Location: Food and Feed Safety Research2013 Annual Report
1a. Objectives (from AD-416):
1. Develop and implement marker-assisted corn breeding strategy. Identify and characterize novel markers associated with aflatoxin-resistance, e.g., resistance-associated proteins (RAPs), in developing and mature kernels through proteomic and genomic comparisons of resistant and susceptible corn genotypes. 2. Identify new sources of corn germplasm and develop new germplasm resistant to fungal infection and aflatoxin contamination with national and international collaboration, using laboratory and field inoculations of corn kernels with tester fungi designed for rapid resistance screening. 3. Evaluate the contribution of novel RAP genes from corn (see Objective 1) for resistance to A. flavus growth and aflatoxin production and use these genes or others to develop transgenic cotton with enhanced resistance to aflatoxin contamination under greenhouse and field conditions. Identify and transfer resistant varieties to cooperating plant breeders for development of varieties for commercial application. 4. Develop rapid, non-destructive hyperspectral imaging methodology to: a) measure fungal growth and aflatoxin contamination in corn as a tool for use in enhancement of Homeland Security, and b) measure spectral signatures associated with traits for resistance to fungal infection and aflatoxin contamination in corn kernels.
1b. Approach (from AD-416):
Resistance to aflatoxin contamination will be enhanced in corn and cottonseed through marker assisted breeding and genetic engineering, respectively. In order to accomplish these goals, complex natural resistance mechanisms in corn kernels will be elucidated in resistant corn inbreds through identification of resistance associated proteins using proteomics and other resistance associated compounds through chemical analysis. Understanding the molecular basis of seed based resistances will lead to identification of biochemical factors correlated with resistance for use in marker assisted breeding and/or when pertinent resistance genes are identified and cloned, for use in enhancement of resistance in crops through genetic engineering. This strategy is especially pertinent to cottonseed, which does not possess practical levels of natural resistance to aflatoxin producing fungi in its germplasm base. Another goal is to assess resistance related biochemical products for their stability of expression in native and transgenic crops under environmental conditions (e.g. drought) known to be conducive to aflatoxin contamination. Also as a part of this project, rapid, non destructive detection methodology based upon hyperspectral imaging will be developed to measure fungal growth and aflatoxin in corn kernels and spectral signatures associated with traits for resistance to fungal infection and aflatoxin contamination in corn kernels, and also to measure physical and biochemical attributes in kernels potentially useful in resistance marker selection.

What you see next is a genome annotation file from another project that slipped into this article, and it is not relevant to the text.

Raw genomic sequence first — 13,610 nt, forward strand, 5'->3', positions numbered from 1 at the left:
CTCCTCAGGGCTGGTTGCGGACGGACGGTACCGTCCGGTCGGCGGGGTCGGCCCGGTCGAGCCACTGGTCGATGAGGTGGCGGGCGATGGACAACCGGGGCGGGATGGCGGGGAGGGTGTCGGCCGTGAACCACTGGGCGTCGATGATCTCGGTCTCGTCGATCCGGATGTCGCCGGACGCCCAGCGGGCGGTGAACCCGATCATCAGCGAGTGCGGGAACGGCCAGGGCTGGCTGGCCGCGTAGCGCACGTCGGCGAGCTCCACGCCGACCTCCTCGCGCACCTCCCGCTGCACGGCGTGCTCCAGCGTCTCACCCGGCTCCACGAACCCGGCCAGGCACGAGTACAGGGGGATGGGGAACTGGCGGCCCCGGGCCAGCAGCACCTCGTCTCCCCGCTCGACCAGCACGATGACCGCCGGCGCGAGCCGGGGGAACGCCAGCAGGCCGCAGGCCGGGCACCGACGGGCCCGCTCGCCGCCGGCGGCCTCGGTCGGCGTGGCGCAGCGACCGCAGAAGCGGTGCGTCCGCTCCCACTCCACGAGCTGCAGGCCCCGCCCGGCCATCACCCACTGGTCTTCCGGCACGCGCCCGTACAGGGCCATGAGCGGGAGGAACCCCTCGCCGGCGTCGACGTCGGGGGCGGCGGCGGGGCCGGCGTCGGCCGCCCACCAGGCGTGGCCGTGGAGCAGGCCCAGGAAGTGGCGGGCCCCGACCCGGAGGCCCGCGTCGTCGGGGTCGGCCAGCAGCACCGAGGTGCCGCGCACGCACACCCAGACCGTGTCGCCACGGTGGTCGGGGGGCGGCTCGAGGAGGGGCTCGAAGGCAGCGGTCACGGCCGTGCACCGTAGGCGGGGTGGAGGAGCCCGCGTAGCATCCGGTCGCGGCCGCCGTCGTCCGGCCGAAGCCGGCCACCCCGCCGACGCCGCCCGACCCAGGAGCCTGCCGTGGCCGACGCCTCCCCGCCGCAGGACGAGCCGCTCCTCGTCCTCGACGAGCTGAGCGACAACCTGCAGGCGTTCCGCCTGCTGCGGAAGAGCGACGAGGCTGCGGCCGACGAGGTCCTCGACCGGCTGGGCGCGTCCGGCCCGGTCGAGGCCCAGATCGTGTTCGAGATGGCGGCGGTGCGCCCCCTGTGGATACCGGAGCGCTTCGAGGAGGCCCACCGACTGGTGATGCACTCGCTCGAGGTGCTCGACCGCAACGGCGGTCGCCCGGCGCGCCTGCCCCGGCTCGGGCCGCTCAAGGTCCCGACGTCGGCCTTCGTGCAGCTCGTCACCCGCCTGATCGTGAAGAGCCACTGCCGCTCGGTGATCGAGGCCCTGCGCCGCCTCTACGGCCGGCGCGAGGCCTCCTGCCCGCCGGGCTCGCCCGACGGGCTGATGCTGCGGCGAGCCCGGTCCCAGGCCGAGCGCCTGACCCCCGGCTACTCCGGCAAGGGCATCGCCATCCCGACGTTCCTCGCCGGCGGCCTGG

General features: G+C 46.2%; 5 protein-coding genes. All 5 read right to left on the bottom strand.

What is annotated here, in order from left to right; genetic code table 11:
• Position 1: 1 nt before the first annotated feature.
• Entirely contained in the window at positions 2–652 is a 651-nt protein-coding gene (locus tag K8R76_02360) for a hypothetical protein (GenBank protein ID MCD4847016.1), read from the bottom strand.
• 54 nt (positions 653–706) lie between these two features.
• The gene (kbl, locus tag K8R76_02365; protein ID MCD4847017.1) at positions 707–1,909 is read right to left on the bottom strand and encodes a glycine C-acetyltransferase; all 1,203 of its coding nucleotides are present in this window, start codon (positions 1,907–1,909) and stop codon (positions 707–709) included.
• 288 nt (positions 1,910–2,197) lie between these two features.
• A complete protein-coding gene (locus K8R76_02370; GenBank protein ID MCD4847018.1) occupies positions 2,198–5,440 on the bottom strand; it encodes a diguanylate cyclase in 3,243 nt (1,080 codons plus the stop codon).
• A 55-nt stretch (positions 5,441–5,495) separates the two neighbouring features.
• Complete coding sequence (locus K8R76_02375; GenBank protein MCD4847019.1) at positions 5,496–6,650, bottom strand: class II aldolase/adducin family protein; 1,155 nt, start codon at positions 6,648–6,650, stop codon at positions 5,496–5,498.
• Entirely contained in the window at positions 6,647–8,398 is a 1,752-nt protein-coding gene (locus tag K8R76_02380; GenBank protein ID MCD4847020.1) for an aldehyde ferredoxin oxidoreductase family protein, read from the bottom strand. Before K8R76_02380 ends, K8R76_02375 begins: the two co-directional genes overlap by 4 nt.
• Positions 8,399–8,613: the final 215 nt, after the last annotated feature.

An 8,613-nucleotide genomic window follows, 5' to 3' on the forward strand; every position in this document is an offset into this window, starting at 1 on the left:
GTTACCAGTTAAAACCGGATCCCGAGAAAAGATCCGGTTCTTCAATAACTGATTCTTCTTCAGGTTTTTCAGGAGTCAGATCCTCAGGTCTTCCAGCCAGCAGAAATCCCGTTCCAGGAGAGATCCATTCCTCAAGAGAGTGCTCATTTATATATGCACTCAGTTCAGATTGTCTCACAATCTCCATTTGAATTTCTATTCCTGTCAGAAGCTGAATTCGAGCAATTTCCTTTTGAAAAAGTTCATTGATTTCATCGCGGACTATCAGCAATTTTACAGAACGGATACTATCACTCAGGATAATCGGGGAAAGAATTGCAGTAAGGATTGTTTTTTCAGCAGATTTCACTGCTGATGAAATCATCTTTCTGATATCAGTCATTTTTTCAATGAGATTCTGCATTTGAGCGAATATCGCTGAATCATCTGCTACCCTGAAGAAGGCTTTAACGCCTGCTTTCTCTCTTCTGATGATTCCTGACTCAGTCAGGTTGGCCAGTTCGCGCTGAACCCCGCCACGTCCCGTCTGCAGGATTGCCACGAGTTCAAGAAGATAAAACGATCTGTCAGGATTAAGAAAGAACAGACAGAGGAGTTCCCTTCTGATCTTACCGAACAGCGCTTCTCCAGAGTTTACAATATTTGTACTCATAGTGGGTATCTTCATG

3. Progress Report: